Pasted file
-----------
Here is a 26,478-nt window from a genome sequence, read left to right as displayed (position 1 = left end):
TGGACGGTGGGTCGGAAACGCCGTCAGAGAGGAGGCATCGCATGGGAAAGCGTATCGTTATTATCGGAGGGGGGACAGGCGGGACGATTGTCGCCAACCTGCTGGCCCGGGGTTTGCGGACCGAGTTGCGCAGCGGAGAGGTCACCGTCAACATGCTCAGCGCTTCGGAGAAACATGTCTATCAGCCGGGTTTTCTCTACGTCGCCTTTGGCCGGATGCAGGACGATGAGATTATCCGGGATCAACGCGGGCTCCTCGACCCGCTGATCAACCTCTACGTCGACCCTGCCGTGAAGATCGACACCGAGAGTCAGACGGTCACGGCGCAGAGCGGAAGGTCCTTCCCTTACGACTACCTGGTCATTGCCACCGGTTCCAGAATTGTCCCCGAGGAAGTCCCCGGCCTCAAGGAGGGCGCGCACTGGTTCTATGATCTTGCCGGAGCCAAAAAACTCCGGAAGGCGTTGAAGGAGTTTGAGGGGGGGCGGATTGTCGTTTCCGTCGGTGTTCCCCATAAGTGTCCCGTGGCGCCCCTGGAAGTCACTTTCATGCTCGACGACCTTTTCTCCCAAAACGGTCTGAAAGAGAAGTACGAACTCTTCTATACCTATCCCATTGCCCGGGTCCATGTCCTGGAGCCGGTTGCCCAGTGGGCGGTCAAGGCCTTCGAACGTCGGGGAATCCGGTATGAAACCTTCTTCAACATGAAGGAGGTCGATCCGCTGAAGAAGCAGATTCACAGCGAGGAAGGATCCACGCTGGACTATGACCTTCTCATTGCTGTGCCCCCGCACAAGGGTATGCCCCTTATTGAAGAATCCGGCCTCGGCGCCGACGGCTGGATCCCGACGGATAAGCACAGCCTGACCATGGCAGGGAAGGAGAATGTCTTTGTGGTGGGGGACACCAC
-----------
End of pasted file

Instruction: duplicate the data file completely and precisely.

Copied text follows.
Here is a 26,478-nt window from a genome sequence, read left to right as displayed (position 1 = left end):
TGGACGGTGGGTCGGAAACGCCGTCAGAGAGGAGGCATCGCATGGGAAAGCGTATCGTTATTATCGGAGGGGGGACAGGCGGGACGATTGTCGCCAACCTGCTGGCCCGGGGTTTGCGGACCGAGTTGCGCAGCGGAGAGGTCACCGTCAACATGCTCAGCGCTTCGGAGAAACATGTCTATCAGCCGGGTTTTCTCTACGTCGCCTTTGGCCGGATGCAGGACGATGAGATTATCCGGGATCAACGCGGGCTCCTCGACCCGCTGATCAACCTCTACGTCGACCCTGCCGTGAAGATCGACACCGAGAGTCAGACGGTCACGGCGCAGAGCGGAAGGTCCTTCCCTTACGACTACCTGGTCATTGCCACCGGTTCCAGAATTGTCCCCGAGGAAGTCCCCGGCCTCAAGGAGGGCGCGCACTGGTTCTATGATCTTGCCGGAGCCAAAAAACTCCGGAAGGCGTTGAAGGAGTTTGAGGGGGGGCGGATTGTCGTTTCCGTCGGTGTTCCCCATAAGTGTCCCGTGGCGCCCCTGGAAGTCACTTTCATGCTCGACGACCTTTTCTCCCAAAACGGTCTGAAAGAGAAGTACGAACTCTTCTATACCTATCCCATTGCCCGGGTCCATGTCCTGGAGCCGGTTGCCCAGTGGGCGGTCAAGGCCTTCGAACGTCGGGGAATCCGGTATGAAACCTTCTTCAACATGAAGGAGGTCGATCCGCTGAAGAAGCAGATTCACAGCGAGGAAGGATCCACGCTGGACTATGACCTTCTCATTGCTGTGCCCCCGCACAAGGGTATGCCCCTTATTGAAGAATCCGGCCTCGGCGCCGACGGCTGGATCCCGACGGATAAGCACAGCCTGACCATGGCAGGGAAGGAGAATGTCTTTGTGGTGGGGGACACCAC